Should a doctor pay for MRs?

May 8, 2021 0 By FM

The drastic coronavirus attack across the world did pause our lives but also led to unpredicted development in the health sector.

In recent years, healthcare innovators have brought us artificial intelligence algorithms that can read chest X-rays better than radiologists. It has brought us inexpensive genomic sequencing that can guide personalised cancer treatments leading to vast improvements in health management.

At the same time, the pandemic has placed disorganised demands on the modern healthcare system. As the pharma sector is finding out, today’s technologies can create the efficiency and flexibility needed to navigate uncertainty. However, this transformation requires a shift in mindset, not just amongst the consumers but also those serving within the industry.

The pharmaceutical sector is divided into two segments: one is the ‘acute segment’, which involves anti-virals and anti-bacterials. The second is ‘chronic segment’ which includes drugs for hypertension, diabetes and mental health which have long-term implications. Till COVID-19, the chronic segment was doing very well.

But now, the consultation guidelines given during the time of the COVID-19 in the pharma segment have altered the landscape tremendously where telemedicine and teleconsultation are playing an important role.

While most of us have written about recent trends in the pharmaceutical sector during the pandemic, not many have focused on the challenges, opportunities and innovations that the industry has thrown open in front of the healthcare workforce, including the doctors and the medical representatives.

Acceleration of Digitization

While the pandemic has raised unparalleled demands, the industry — especially the pharma industry — has shown a response that has demonstrated innovations to bring in the best possible services. However, the most important human resources who would utilize the services of the pharma industry are the doctors and the medical representatives at the moment. Doctors and medical representatives utilized digital platforms and calls to communicate during the pandemic. The most important question that arises is whether digitization will accelerate or whether it will go back to the old model of servicing by medical representatives. The pharma industry has bounced back post-COVID-19 and this is definitely a good sign. The business will always be broken down into two categories: a) where contact is required b) where physical contact is not required.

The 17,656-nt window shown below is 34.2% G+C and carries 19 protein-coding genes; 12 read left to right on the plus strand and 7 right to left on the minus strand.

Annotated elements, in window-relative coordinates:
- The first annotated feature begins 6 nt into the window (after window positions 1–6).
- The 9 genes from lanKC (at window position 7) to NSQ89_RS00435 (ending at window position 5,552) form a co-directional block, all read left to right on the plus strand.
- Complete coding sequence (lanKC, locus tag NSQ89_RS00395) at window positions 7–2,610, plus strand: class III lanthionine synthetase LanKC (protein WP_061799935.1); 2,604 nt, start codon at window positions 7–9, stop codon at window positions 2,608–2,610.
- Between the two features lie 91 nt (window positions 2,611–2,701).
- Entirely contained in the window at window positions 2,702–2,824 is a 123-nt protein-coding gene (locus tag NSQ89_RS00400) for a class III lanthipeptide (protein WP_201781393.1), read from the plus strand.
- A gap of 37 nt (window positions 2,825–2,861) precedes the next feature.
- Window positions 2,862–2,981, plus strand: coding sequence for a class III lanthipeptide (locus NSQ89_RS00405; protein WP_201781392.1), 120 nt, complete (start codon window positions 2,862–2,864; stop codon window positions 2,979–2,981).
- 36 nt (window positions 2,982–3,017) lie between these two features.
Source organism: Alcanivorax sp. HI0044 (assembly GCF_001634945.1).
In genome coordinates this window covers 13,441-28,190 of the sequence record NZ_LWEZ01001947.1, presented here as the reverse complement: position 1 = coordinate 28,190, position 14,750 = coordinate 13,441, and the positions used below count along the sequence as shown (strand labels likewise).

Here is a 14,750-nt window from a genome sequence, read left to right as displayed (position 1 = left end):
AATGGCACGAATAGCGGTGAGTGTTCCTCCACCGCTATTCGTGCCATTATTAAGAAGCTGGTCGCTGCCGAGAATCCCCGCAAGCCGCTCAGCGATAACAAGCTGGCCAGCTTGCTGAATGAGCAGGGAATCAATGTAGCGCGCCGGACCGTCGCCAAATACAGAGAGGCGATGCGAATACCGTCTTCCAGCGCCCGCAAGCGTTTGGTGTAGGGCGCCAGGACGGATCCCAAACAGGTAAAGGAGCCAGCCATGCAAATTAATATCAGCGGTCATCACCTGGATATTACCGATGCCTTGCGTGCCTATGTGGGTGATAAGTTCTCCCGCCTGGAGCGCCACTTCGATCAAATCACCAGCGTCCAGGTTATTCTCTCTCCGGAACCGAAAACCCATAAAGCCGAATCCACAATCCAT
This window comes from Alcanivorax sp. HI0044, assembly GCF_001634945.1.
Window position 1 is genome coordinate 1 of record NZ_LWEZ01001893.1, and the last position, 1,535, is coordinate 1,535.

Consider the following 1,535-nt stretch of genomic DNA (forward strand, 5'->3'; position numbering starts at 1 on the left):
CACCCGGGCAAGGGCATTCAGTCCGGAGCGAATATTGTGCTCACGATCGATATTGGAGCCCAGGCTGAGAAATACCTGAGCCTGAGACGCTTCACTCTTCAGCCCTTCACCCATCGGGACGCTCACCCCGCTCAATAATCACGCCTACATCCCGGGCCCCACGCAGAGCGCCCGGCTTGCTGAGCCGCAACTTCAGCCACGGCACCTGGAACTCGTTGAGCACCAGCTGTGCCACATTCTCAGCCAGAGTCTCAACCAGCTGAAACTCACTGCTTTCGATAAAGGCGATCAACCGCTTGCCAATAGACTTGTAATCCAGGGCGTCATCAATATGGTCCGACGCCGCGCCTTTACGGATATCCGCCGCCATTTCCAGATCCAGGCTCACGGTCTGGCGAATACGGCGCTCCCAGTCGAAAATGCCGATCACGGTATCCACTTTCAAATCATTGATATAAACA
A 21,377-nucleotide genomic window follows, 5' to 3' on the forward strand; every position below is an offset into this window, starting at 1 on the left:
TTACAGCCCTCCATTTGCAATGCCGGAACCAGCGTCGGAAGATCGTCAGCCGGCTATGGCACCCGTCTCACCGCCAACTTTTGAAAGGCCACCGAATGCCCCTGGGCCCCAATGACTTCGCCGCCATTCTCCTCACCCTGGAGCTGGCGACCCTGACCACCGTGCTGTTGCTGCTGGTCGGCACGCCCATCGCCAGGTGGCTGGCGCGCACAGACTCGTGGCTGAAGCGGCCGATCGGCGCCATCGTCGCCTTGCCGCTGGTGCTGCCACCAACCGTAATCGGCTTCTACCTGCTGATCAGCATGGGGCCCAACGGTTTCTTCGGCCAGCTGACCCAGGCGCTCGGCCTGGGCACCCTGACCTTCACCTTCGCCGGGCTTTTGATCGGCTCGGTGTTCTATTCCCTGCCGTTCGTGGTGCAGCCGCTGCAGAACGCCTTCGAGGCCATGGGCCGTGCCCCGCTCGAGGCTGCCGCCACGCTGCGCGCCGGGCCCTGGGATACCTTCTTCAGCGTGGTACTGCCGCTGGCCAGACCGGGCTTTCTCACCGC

Fieldwork: An interface

The first thing which we need to understand is that ‘field work’ is the interface between the doctor and a pharmaceutical professional. This is where productivity is actually derived from. Post-COVID, when the norms were relaxed, doctors had started seeing patients and medical representatives. Things were returning to normal. Doctors, who would earlier feel the need to consult the patient over the phone, from a mobile application, or through virtual consultation, were reducing the gap by meeting patients and medical representatives in person. However, that scenario also created multiple challenges.

Pay per visit

Doctors can be categorized as those a) who would like to meet in person in spite of the virus b) those who would meet through virtual platforms and would not involve through in-person discussion and c) those who would never prefer to meet anyone during the pandemic. This is where companies began to innovate for gaining profitability on their slacked services. While every service is now being paid, the services rendered by pharmaceutical representatives which were earlier free of cost have now begun to change.

Now some hospitals charge a consultation fee for receiving a consultation from a pharmaceutical representative.

For example, Fortis Hospital Mohali enforced and issued a circular for medical representatives. In case the medical representatives wished to meet the doctors, they would have to deposit a fee at the counter for every visit. This raised numerous questions in the medical representative fraternity. There is a possibility that if this is implemented or accepted, then there is a strong chance that it might percolate to other institutions as well.

Digitization challenges

Medical representatives from companies are now focused on offering paid consultation. The rationale is that the data offered by these representatives might be chargeable and not free. But the question that arises is, ‘Why would a doctor invest in a 25 MB file from a single representative?’ If the doctor wants to meet 20 different representatives, then it will be a big challenge to invest such a huge amount. Another level of challenge is that all doctors are not digitally literate, especially those in rural areas and those on the outskirts of the city. The IT infrastructure in India is not as advanced as in other countries. Hence, it is necessary to contemplate if such issues can be resolved by medical representatives, pharma companies and doctors.

COVID-19 has pushed the whole ecosystem five years ahead in time. What seemed impossible yesterday is now an innovative theory applied across the sector. While the industry might see tremendous shifts, these shifts must be in favour of the workforce which has been the backbone of industry, especially the doctors and medical representatives. The government and the industry must work towards a collaborative way of implementing practices, innovations and mandates that are feasible for both the doctors and the medical representatives on the whole.